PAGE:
That did the trick.

that did the trick

The important thing here is that no vowel appears between “That” and “did”, and between “did” and “the”. This is surprisingly easy, because the sounds are very close in the mouth. When you make the /t/ at the end of “that”, be careful not to let it out. Your tongue is already in position for the /d/, so simply introduce the voice, and release the /d/. This will take practice. Between /d/ and /ð/ again, you need to keep the tongue in contact, but this time you need to change the way you make the /d/ slightly, placing your tongue a little forward, so it comes in contact with your top teeth, ready for the /ð/ sound. This will feel strange at first, and also needs practice. Have fun!

The phrase means “that solved the problem”.

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I’m done in.

I'm done in

In Northern Standard English, the /ʌ/ is pronounced /ʊ/, like “book”. Learners often find it strange that we stress prepositions, but it’s normal with a phrasal verb or adjective. People sometimes find it strange that we can have a preposition at the end of a sentence, but this is perfectly OK.

“Done in” means very tired or dead, so you might say this after a very hard day’s work, or after running a marathon.

That’ll do.

that'll do

Remember to be sure your tongue is touching your top teeth for the first sound /ð/. The really tricky bit here, though, is the three consonants /tld/ together. You must pronounce these without a vowel sound coming between them. When you make the /t/ sound, don’t remove your tongue from the top of your mouth. Keep the front of your tongue in place, but lift the middle slightly, letting air pass round the sides (This is much easier than it sounds) and introduce your voice. The result is you move smoothly from /t/ to /l/. Now push the middle of your tongue back up a little to where it was, and you’ll go to the /d/ sound. This will all take some practice, but the important thing is to keep the front of your tongue touching the top of your mouth all the time.

The phrase means “That’s good enough”, or sometimes, “That’s enough”.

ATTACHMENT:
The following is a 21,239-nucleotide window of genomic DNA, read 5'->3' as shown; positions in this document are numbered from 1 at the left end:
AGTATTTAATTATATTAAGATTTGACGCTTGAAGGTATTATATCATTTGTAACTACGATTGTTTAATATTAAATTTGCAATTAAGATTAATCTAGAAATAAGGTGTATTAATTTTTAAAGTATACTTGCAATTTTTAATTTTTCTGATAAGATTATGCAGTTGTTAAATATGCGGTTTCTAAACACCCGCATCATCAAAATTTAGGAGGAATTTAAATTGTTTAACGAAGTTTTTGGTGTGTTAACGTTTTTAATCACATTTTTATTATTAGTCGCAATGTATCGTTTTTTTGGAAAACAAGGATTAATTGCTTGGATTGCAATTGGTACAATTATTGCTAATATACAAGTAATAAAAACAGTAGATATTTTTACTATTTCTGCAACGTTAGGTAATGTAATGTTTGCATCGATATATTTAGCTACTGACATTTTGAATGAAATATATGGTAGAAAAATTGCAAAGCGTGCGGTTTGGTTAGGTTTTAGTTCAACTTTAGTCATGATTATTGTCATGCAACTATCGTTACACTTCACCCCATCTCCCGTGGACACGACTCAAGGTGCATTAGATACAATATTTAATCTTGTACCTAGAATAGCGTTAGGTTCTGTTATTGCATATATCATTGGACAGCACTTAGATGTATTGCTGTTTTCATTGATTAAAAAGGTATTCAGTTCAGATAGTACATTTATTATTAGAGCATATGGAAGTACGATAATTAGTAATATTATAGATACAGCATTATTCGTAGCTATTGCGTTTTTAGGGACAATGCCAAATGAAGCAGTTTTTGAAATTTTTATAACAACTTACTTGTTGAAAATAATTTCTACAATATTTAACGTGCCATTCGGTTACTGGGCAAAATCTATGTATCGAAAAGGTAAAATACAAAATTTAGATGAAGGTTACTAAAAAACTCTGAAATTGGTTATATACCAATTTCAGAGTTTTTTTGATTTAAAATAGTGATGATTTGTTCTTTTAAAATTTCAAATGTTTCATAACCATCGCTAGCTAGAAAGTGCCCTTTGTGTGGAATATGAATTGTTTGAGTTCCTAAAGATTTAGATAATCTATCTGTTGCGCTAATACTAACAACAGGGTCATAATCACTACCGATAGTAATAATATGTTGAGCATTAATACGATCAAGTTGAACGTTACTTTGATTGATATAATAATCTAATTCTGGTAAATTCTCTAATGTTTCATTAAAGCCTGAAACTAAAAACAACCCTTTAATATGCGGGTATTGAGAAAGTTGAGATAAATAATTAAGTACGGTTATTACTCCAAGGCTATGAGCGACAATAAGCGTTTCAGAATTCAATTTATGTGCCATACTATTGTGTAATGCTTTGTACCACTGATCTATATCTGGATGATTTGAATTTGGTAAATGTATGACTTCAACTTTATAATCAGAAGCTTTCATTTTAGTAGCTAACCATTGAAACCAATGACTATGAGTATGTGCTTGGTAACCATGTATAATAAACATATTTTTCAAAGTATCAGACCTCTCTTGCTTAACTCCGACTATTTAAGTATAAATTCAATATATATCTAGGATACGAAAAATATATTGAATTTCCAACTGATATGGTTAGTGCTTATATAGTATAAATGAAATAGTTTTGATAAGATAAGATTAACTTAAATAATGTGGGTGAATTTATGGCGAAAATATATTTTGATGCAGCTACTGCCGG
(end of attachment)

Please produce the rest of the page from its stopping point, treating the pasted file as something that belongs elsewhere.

However, if you place a lot more stress, and bigger intonation on “do”, it means “Stop it!”, in an imperative way:

This and that.

this and that

This apparently simple phrase is actually quite interesting. First, it’s a good chance to practise the tricky /ð/ sound. Remember the front of your tongue must touch the top teeth, but don’t stick it out. The /ɪ/ sound must be nice and short. Practise going from /s/ to /n/ without making a vowel in between. Also, the /n/ sound must be further forward than usual, again, with the tongue just touching the top teeth, ready for the following /ð/ sound.

The phrase is a vague answer when there’s no need for detail, for example:

“What have you been doing?”

“Oh, you know, this and that.”

I’ve got a thing about..

I've got a thing about..

We’ve spoken about “thing” recently, so here, I’d like to draw your attention to the weak vowel /ə/ for “a”, and for the first syllable of “about”. This sound is very common for unstressed vowels, and is made with the mouth just slightly open, and completely relaxed. It requires practice. It’s also good practice to listen for this sound when listening to a song or watching TV in English.

This phrase usually means “I really like..” or “I’m slightly obsessed with..”, for example, “I’ve got a thing about English pronunciation.”

What can I do for you?

What can I do for you

Notice the change in the pronunciation of the “t” in “what”. This is to make it easier to pronounce the following /k/ sound. Instead of pronouncing the “t” with the front of your tongue, use the back of the tongue, then you can go straight to the /k/ without removing your tongue in between the sounds. This takes practice. Also remember you want the weak pronunciation of “can”. The vowel sound is /ə/, not /æ/.

This simple question is another way of saying “How can I help you?”